FEBRUARY 1, 2002



Once back on the street we made our way to the subway to catch another R(or was it an N?) to Battery Park. We wanted to check out the times for the TKTS booth there. It wasn't the brightest move, but it gave us an idea about how to strategize our next entertainment purchase. After a quick connoiter in front of the TKTS trailer, we made our way to Chinatown. I don't remember how we finessed the trains, but we made it rather quickly. Not knowing where the restaurants were located in Chinatown we implemented an increasing-radius-counter-clockwise-searchpath modality. In other words, we wondered around in circles until we found a decent place to eat. We eventually stumbled on to the motherlode, Mott Street. The decision was difficult. We left it up to chance. The numbers 6 and 66 had been making themselves known on a number of occasions throughout the weekend. When we saw the number 66 was the address of the New Eastern Villa Restaurant, the decision was made. This restaurant wasn't nearly as trafficked as the rest. It was a bit more upscale than the other noodle shops on the street and the fish tanks in the front window gave us something to look at after ordering. Mike went for the General Tso's chicken and I had the sauteed prawns(after a round of soup, of course). As we dined it was interesting to watch the wait staff try to net the live prawns in the tank while I was trying to nab mine. Both sets were amazingly slippery and acrobatic. I blamed the plastic chopsticks. The waitress could have easily blamed the small net. I never knew prawns were such agile critters, stir fried or alive.

Anyway, we noticed the clock and it was approaching 9:00. Victor Wooten was supposed to hit the stage at the Irving Plaza at 9:15. We eventually paid our check, safely stowed our cookie fortunes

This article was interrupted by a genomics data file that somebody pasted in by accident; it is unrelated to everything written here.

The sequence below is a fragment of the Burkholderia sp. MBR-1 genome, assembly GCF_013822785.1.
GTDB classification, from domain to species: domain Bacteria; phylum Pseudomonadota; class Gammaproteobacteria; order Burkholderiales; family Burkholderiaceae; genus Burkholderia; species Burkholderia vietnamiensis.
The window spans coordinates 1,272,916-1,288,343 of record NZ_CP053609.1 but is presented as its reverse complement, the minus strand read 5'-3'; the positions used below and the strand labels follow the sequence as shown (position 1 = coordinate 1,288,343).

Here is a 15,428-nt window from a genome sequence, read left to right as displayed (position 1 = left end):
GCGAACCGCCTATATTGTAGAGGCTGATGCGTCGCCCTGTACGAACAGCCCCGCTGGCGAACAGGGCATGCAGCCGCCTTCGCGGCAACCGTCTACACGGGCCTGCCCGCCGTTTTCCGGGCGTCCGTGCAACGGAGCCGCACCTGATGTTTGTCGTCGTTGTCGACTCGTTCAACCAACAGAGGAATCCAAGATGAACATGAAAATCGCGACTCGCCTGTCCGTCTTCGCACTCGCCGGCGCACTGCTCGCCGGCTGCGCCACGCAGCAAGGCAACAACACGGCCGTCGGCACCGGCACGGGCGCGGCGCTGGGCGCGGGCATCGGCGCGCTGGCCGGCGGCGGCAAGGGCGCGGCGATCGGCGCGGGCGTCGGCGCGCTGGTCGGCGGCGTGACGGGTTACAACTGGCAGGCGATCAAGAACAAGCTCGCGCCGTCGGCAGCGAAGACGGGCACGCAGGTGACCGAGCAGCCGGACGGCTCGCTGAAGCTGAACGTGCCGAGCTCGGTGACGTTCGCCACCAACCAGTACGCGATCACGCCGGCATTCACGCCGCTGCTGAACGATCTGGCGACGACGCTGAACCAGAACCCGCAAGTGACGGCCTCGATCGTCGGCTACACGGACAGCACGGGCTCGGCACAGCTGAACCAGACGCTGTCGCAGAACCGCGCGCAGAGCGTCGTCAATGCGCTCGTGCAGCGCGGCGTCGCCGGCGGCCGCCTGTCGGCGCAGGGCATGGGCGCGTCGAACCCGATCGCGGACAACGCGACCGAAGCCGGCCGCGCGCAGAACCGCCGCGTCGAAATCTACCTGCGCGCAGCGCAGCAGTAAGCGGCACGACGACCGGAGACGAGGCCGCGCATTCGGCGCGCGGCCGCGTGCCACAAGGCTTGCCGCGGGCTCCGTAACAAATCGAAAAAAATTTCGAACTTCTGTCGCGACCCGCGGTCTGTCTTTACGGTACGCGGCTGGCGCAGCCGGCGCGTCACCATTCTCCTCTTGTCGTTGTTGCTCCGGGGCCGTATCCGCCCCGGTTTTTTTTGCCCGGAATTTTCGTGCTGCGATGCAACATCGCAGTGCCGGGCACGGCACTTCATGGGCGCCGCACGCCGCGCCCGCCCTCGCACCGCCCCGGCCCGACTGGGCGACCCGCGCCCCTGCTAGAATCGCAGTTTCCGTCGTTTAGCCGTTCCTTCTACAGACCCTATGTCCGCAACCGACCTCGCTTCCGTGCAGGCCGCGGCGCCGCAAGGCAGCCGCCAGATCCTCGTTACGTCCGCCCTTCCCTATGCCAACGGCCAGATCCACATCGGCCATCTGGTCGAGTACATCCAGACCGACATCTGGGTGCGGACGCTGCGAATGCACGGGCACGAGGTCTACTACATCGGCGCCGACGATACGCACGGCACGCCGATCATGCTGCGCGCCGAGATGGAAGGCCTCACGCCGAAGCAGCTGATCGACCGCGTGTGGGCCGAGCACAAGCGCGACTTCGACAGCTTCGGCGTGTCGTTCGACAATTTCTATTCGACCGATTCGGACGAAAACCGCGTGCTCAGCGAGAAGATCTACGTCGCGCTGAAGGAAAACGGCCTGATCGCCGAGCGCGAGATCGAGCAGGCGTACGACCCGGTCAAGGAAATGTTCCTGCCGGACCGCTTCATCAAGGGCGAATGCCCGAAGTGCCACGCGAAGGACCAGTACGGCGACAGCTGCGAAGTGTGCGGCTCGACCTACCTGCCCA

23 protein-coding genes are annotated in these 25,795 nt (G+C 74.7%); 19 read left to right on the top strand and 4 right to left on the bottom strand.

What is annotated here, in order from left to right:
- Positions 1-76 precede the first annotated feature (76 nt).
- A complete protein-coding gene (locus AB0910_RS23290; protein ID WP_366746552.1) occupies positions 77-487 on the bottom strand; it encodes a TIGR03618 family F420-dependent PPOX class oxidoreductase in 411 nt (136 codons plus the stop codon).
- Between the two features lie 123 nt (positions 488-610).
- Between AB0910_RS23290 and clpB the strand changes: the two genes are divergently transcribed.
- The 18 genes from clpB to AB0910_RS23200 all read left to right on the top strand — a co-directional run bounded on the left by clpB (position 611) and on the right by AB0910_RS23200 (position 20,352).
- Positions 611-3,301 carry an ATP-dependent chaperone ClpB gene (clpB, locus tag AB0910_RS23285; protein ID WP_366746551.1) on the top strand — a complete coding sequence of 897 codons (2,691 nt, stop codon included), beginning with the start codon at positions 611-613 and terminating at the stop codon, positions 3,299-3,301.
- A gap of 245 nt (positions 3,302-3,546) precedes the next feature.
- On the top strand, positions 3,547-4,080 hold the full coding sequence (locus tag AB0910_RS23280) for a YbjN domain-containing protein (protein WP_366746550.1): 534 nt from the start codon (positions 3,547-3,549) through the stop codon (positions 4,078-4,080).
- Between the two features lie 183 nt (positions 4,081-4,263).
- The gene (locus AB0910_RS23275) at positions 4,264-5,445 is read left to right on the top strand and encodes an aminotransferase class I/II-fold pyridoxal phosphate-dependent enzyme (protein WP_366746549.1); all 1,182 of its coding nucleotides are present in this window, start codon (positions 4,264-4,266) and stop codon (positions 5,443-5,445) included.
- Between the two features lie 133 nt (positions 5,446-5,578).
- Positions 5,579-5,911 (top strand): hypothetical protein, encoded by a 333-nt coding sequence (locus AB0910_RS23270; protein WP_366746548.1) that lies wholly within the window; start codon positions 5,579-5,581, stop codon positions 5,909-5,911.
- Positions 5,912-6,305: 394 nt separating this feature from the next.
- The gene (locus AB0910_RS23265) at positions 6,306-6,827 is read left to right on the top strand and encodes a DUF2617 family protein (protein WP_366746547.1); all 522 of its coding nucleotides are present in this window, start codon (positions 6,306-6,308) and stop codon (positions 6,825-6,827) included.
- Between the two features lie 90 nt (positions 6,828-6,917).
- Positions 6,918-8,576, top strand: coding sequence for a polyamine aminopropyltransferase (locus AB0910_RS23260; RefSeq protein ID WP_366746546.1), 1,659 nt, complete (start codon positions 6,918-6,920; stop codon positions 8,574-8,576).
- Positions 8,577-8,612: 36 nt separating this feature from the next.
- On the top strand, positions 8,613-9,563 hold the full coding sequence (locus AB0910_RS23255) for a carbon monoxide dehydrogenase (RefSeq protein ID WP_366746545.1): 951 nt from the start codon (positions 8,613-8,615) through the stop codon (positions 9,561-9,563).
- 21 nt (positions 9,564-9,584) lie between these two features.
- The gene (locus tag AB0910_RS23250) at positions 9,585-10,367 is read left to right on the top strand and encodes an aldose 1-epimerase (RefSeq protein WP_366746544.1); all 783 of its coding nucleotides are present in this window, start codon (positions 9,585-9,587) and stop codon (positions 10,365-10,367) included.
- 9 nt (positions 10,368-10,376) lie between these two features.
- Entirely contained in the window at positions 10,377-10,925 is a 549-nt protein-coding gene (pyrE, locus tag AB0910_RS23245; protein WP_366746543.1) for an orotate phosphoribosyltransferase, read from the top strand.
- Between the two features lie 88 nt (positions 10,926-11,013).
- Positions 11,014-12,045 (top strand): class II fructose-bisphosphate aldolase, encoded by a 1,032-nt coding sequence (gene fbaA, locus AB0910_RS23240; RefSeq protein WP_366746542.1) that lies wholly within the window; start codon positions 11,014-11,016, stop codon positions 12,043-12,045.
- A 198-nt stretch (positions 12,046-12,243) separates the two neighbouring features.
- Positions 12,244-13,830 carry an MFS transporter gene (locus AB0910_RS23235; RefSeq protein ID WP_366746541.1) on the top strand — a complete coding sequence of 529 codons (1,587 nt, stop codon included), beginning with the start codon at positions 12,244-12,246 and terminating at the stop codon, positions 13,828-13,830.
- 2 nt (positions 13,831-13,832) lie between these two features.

and rambled back to Canal and Centre to catch the 6 train to 14th Street. We were at the Irving Plaza by 9:25. After being "wanded" by security, we went inside to find a very full house. After trying to look OVER the crowd on the main floor, we went to the balcony, where, after about an hour, we could look AROUND people. It was a bit frustrating at first, but the music and groove in the room was so good you soon didn't mind. Not to mention that all of Victor's shows are NO SMOKING. What a wonderful thing!


Victor was joined on stage by his brothers Joseph on keyboards and Regi on guitar. Regi played his own 20 minute solo later in the set. His nickname, "Teacher", was more than appropriate. He was, in a word, amazing. Victor came back out and did things to a bass guitar I've never seen or heard done before(then again, I don't get out too much). At times, Mike tells me, Victor would play saxophone using a midi-controller woodwind mouthpiece to control part of the sound and controlled the tone with the bass. JD Blair played drums. James Genus, bass player in his second season with the Saturday Night Live Band, joined the group onstage for some fun. The band played on until 12:30 or so. Wow, what a show!

Mike tried to swap e-mail addresses with a guy that recorded the show. No luck so far in that regard, but stay tuned, ya never know.

From Irving Plaza we weebled over to the East Village. I say weebled because we just stood up for a 3 hr. show and I now had blisters on my blisters. Regardless, we were in search of the Coyote Ugly Saloon, if only to say we walked in front of it. My homing skills aren't what they used to be and there weren't any bodega owners who knew what the hell we were talking about. My feet were about done, so we tried to hole up for a while in an Irish pub not far from the Ukranian Community Center. The Ukranian bouncer at the door was certainly sympathetic to our situation, but the bartender would hear nothing of letting an 18yr. old in. So, we decided to cut our losses and work our way back to the room. Another stop at the bodega near the hotel for a couple of green bottles and it was quickly "lights out" at 2:10.


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